From Lead Gunners to Gun Leaders

//From Lead Gunners to Gun Leaders

In Australia the slang term “Gunner” is a derogatory term for someone who is always shooting off ideas but rarely does anything about them. It comes from their constant verbal shots of “I am gunner do this and they are gunner do that…”. The lead gunner wants to look good by spruiking ideas, but knows that attempting delivery of their “great idea” is a risk. It requires action and capability they are not confident about, so they have handy a list of complex barriers they use as a excuses for their lack of delivery and commitment. I often wonder what they see when reflecting (assuming they engage in genuine self challenge). Are they aware of their limitations, or blissfully in their own little “reality”.

Typical of the dry and not so subtle Australian sense of humour is you can buy such people a circular wall decoration called a “tuit”. This removes their excuse of “I’m gunner do it when I get a round to it”. In contrast, the slang term “Gun” applies to someone at the peak of their performance. A gun athlete wins the gold medal, they are the best and everyone knows it. A gun leader is a highly respected individual who delivers on sustainable promises. People trust them and are inspired by them.

I have observed lead gunner behaviours in many of today’s so called “leaders”. Many are fantastic at describing their vision or mission (assuming they know the difference). However, they have very little idea (or intention perhaps) of acting to convert these into reality. This is often driven by fear of the unknown and the unpredictability of the longer term future. The fact that we live in a complex world should be seen as a great advantage and source of opportunities for innovation, not an issue. However, it has resulted in many at the top (I refrain from saying leaders) making decisions that are short term focused to reduce risks and “optimise” short term gain. A better leadership approach is foster “collaborative opportunity before issues” (see earlier post). Although risks are important to decision making, the risk analysis needs to come after the creative interactions to generate a wide diversity of opportunities. This mindset of focusing on short term “risk free” actions for immediate benefit to the few is the action of gunners not leaders. Now more than ever we need genuine authentic leaders who think, behave and act in a sustainable manner. It is far easier to describe what a house is, than to build it. It is even more difficult to convert the newly constructed building into a home, which a family of people “own”, identify with and feel a sense of belonging and safety. Organisations often lack this sense of belonging, causing stress, a lack of loyalty and high employee churn. So back to our Lead gunners…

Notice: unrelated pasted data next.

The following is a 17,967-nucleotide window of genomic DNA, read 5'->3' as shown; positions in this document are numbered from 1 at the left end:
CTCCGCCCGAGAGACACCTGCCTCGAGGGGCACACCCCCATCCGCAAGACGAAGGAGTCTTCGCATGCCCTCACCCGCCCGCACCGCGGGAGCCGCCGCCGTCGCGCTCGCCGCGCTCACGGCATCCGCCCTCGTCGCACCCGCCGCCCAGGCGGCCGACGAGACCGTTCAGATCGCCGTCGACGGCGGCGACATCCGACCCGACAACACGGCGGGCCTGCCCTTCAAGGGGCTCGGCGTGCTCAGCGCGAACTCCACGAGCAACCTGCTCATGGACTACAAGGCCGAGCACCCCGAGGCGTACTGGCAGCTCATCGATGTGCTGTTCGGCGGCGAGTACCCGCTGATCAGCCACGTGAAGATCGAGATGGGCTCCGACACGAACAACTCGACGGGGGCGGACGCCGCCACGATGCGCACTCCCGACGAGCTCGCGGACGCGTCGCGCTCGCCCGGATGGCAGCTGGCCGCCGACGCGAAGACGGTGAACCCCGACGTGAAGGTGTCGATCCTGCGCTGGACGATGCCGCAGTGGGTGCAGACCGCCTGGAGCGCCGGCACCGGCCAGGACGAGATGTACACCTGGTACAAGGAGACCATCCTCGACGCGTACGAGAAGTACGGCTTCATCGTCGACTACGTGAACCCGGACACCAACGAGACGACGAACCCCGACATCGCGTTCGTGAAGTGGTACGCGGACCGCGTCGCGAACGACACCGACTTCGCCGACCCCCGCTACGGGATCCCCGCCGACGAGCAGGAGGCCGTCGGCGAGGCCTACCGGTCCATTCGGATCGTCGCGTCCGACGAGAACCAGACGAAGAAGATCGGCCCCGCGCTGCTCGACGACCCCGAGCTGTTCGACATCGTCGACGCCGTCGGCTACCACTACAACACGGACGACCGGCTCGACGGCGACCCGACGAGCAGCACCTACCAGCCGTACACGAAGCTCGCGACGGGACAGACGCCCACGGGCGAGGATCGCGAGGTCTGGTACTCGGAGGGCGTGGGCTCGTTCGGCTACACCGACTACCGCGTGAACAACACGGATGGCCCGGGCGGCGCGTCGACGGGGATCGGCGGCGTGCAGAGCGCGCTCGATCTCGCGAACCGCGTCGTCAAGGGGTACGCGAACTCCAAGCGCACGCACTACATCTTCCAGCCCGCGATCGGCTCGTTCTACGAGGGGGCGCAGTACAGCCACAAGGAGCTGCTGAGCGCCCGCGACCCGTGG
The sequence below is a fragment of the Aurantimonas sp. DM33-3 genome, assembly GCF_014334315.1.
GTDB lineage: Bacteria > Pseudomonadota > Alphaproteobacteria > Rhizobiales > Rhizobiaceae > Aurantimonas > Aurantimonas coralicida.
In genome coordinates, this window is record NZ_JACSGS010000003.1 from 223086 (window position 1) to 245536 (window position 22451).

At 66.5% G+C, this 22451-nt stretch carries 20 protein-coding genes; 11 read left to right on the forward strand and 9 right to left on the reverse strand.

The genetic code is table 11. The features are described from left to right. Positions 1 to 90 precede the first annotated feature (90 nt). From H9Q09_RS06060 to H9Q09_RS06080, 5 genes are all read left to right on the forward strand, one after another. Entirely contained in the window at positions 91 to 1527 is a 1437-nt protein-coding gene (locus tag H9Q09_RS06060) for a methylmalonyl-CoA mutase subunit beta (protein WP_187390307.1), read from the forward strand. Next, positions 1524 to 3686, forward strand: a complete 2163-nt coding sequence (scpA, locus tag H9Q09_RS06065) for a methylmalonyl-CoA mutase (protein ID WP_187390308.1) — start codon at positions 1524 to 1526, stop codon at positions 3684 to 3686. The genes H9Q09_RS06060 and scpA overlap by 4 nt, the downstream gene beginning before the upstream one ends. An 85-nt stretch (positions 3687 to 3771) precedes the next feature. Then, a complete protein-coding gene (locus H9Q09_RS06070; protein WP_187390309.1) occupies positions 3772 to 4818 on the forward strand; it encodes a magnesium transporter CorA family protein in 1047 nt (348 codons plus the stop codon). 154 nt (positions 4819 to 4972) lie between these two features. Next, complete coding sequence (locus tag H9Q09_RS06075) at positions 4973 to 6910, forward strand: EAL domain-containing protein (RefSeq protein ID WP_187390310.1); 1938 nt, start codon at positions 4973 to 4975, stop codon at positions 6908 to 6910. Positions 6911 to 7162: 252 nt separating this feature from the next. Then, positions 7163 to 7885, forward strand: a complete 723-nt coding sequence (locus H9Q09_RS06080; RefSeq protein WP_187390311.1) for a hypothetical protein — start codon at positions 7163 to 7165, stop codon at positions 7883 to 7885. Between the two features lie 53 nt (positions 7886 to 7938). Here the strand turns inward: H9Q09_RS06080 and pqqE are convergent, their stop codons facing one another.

How do we encourage the decision makers to shed the gunner mentality and remove the barriers to realisation, rather than constantly talk about what is stopping them. “I can’t deliver this until….” echoes along the corridors of the top floor, along with “I wasn’t my fault, we couldn’t have known and this has never happened before”. Get over it! The world is complex and unpredictable. If you want the privileges of being a leader in such a world, deal with this – or get out of the way for someone who can! In fact, if you are a capable leader you will revel in the uncertainty and leverage the diversity and emergence whilst acting in a responsible manner. Such an approach will drive a positive performance spiral in your organisation and contribute to the “greater good” not to mention your reputation.

So, where are we going to find people who get this? Leaders accept the challenges and the responsibility of creating a shared vision which all members of their “tribe” want to willingly follow. Because, if they don’t have willing followers, they can hardly be leaders can they! So are you gunner join the typical leaderless or be a gun leader?

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Arthur Shelley

Arthur is collaborative leader who engages stakeholders to achieve mutually beneficial outcomes. His professional success record spans over 30 years of experience across the international corporate, government and tertiary education sectors. Internationally recognised as a knowledge and capability development thought leader, equipped with a diversity of skills and achievements including being the author of two books, a regular international conference speaker, award winning tertiary teacher and a volunteer student mentor and career advisor. Creator and leader of the Organizational Zoo Ambassador Network, an international association of professionals interested in sharing and innovative application of metaphor based behavioural learning and development to improve personal and team outcomes and build relationships.

1 Comment

  • Doing what’s right isn’t the problem. It is knowing what’s right.

    Reflection 22.02.2011

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